I think this proposal is rather successful in creating this inviting and friendly atmosphere, yet meet the expected demureness of this region. The gesture is clear and clean but offers the unexpected. It might actually live up to the high expectations, I am certainly already saving for my first "flight" to the Engadin.
Images © HOSOYA SCHAEFER Architects,
More Images and info, with project credits: here
Press Release of the Airport Engadin: here (doc)
Project Text of HOSOYA SCHAEFER Architects: here (pdf)
Eingestellt von Sasha Cisar um 9:44 PM
Last year the city of Zurich approved a masterplan by Kees Christianse of KCAP for the so called Stadtraum HB, a redevelopment plan of an area behind the main train station (Hauptbahnhof) in the center of Zurich. Most of the buildings belong to the Swiss Federal Railways (SBB) and have been included with some adjacent parts, along the former post building. The total area of 78'000m2 will be transformed into a mixed-use neighboorhood with 400 apartments and approximately 5000 will be working there in future. Additionally some 2000 students of the PHZ (College of Education) will be situated there.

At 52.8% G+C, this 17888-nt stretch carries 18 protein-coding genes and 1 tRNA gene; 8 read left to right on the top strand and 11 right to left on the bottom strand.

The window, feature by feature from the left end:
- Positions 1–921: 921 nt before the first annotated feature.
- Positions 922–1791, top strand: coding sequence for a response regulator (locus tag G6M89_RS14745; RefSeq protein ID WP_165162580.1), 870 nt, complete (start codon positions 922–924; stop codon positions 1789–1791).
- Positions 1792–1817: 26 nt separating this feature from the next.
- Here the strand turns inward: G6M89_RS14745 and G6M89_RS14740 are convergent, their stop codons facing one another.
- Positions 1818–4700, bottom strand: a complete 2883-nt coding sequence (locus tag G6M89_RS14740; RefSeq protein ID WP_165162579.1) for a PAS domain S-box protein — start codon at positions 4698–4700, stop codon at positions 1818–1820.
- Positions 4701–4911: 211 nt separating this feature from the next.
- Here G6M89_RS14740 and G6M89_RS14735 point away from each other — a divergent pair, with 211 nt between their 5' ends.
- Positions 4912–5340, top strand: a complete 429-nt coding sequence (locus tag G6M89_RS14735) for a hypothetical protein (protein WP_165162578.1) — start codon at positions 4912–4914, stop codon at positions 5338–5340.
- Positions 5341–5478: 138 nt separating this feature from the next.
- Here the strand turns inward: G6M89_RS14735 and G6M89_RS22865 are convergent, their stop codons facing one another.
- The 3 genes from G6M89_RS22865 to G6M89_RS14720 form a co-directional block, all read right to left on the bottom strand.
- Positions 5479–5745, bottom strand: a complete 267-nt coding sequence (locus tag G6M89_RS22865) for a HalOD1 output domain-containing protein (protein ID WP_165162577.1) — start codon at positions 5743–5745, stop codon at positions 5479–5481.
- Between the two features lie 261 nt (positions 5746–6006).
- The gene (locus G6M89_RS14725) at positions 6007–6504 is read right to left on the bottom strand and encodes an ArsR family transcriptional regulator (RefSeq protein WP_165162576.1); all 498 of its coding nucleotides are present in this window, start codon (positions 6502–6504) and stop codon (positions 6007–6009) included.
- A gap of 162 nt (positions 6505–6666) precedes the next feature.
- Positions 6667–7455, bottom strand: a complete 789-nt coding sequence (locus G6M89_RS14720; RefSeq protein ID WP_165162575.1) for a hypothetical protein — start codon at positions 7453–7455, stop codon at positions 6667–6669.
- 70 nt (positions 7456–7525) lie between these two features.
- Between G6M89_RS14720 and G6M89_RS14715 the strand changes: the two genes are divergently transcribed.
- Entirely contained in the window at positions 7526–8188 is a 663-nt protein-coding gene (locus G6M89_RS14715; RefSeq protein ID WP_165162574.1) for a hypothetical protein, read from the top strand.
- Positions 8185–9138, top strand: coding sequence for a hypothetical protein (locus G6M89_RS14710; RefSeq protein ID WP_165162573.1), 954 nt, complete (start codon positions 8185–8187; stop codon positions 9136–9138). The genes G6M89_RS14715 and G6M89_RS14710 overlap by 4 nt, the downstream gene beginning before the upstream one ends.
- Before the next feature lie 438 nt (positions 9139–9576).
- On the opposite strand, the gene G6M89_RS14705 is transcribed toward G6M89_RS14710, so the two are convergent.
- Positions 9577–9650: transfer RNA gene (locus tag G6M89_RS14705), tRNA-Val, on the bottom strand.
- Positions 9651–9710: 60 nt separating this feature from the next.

There are nine lots and for each a competition is held. According to the masterplan this current lot "E" (Baufeld E) has to have a minimum of 40% housing and can have a maximum of 40m height.
The image above is one of the projects of the competition for the lot "E" and was designed by HOSOYA SCHAEFER Architects.
They say the following on their website about their project:
"The proposal layers the functions horizontally resulting in deep floor slabs that are lit with internal courts and light wells. Since all the layers have different spatial and structural requirements a flexible hexagonal module has been adopted. Each hexagon is supported by three “ribbon columns” that can change orientation relative to the module and move from corner to corner. This allows for smooth adjustments between floors without expensive and inefficient transfer structure. In the front area of the building the ribbon columns run diagonally through the floors and together with vertical tension rods for a large truss supporting the cantilevered front of the building.